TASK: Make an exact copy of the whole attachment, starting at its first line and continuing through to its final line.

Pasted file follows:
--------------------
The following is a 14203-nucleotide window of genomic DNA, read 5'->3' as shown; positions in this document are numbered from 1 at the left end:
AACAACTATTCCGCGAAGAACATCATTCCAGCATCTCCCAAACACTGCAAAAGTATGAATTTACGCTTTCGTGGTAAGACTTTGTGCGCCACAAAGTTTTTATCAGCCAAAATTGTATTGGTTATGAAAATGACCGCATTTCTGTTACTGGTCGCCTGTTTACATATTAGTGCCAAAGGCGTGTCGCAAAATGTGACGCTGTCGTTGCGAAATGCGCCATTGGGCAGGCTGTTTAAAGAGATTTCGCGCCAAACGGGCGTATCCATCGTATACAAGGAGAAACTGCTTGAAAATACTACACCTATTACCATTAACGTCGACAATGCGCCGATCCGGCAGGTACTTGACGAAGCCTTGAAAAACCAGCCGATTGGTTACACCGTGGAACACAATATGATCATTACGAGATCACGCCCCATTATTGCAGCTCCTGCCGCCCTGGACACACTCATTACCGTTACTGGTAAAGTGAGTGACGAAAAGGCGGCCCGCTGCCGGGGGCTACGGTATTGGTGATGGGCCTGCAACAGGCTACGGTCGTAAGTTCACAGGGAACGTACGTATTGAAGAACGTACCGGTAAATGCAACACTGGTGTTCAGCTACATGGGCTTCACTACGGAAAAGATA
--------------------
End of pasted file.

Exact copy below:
The following is a 14203-nucleotide window of genomic DNA, read 5'->3' as shown; positions in this document are numbered from 1 at the left end:
AACAACTATTCCGCGAAGAACATCATTCCAGCATCTCCCAAACACTGCAAAAGTATGAATTTACGCTTTCGTGGTAAGACTTTGTGCGCCACAAAGTTTTTATCAGCCAAAATTGTATTGGTTATGAAAATGACCGCATTTCTGTTACTGGTCGCCTGTTTACATATTAGTGCCAAAGGCGTGTCGCAAAATGTGACGCTGTCGTTGCGAAATGCGCCATTGGGCAGGCTGTTTAAAGAGATTTCGCGCCAAACGGGCGTATCCATCGTATACAAGGAGAAACTGCTTGAAAATACTACACCTATTACCATTAACGTCGACAATGCGCCGATCCGGCAGGTACTTGACGAAGCCTTGAAAAACCAGCCGATTGGTTACACCGTGGAACACAATATGATCATTACGAGATCACGCCCCATTATTGCAGCTCCTGCCGCCCTGGACACACTCATTACCGTTACTGGTAAAGTGAGTGACGAAAAGGCGGCCCGCTGCCGGGGGCTACGGTATTGGTGATGGGCCTGCAACAGGCTACGGTCGTAAGTTCACAGGGAACGTACGTATTGAAGAACGTACCGGTAAATGCAACACTGGTGTTCAGCTACATGGGCTTCACTACGGAAAAGATA